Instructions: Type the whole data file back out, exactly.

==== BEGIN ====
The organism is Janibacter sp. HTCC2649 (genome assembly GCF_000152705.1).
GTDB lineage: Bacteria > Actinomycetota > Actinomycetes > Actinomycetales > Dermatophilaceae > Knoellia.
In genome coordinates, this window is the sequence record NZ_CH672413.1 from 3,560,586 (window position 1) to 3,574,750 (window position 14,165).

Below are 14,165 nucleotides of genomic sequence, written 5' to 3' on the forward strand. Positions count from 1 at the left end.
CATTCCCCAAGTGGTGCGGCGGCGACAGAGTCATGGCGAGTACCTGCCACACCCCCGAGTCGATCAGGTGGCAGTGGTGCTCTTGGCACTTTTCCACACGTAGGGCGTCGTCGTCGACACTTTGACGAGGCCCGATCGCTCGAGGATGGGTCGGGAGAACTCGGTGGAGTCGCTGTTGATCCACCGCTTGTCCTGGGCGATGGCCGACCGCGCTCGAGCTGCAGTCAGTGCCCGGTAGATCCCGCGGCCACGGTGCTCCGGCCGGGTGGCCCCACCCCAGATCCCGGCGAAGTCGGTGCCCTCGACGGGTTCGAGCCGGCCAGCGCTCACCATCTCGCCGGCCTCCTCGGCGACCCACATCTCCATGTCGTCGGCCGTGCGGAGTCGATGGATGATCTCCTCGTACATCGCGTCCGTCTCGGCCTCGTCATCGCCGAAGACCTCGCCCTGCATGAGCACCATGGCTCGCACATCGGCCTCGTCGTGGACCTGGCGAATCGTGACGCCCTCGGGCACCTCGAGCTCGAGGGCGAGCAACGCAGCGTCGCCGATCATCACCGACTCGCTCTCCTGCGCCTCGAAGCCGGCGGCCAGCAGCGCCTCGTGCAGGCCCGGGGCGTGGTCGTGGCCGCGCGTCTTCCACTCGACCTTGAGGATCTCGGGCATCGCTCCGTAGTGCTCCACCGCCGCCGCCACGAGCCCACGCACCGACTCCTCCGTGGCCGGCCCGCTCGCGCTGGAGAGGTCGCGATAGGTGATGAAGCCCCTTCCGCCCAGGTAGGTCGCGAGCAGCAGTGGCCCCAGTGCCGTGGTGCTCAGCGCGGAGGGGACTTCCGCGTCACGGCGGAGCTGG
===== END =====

The organism is Janibacter sp. HTCC2649 (genome assembly GCF_000152705.1).
GTDB lineage: Bacteria > Actinomycetota > Actinomycetes > Actinomycetales > Dermatophilaceae > Knoellia.
In genome coordinates, this window is the sequence record NZ_CH672413.1 from 3,560,586 (window position 1) to 3,574,750 (window position 14,165).

Below are 14,165 nucleotides of genomic sequence, written 5' to 3' on the forward strand. Positions count from 1 at the left end.
CATTCCCCAAGTGGTGCGGCGGCGACAGAGTCATGGCGAGTACCTGCCACACCCCCGAGTCGATCAGGTGGCAGTGGTGCTCTTGGCACTTTTCCACACGTAGGGCGTCGTCGTCGACACTTTGACGAGGCCCGATCGCTCGAGGATGGGTCGGGAGAACTCGGTGGAGTCGCTGTTGATCCACCGCTTGTCCTGGGCGATGGCCGACCGCGCTCGAGCTGCAGTCAGTGCCCGGTAGATCCCGCGGCCACGGTGCTCCGGCCGGGTGGCCCCACCCCAGATCCCGGCGAAGTCGGTGCCCTCGACGGGTTCGAGCCGGCCAGCGCTCACCATCTCGCCGGCCTCCTCGGCGACCCACATCTCCATGTCGTCGGCCGTGCGGAGTCGATGGATGATCTCCTCGTACATCGCGTCCGTCTCGGCCTCGTCATCGCCGAAGACCTCGCCCTGCATGAGCACCATGGCTCGCACATCGGCCTCGTCGTGGACCTGGCGAATCGTGACGCCCTCGGGCACCTCGAGCTCGAGGGCGAGCAACGCAGCGTCGCCGATCATCACCGACTCGCTCTCCTGCGCCTCGAAGCCGGCGGCCAGCAGCGCCTCGTGCAGGCCCGGGGCGTGGTCGTGGCCGCGCGTCTTCCACTCGACCTTGAGGATCTCGGGCATCGCTCCGTAGTGCTCCACCGCCGCCGCCACGAGCCCACGCACCGACTCCTCCGTGGCCGGCCCGCTCGCGCTGGAGAGGTCGCGATAGGTGATGAAGCCCCTTCCGCCCAGGTAGGTCGCGAGCAGCAGTGGCCCCAGTGCCGTGGTGCTCAGCGCGGAGGGGACTTCCGCGTCACGGCGGAGCTGG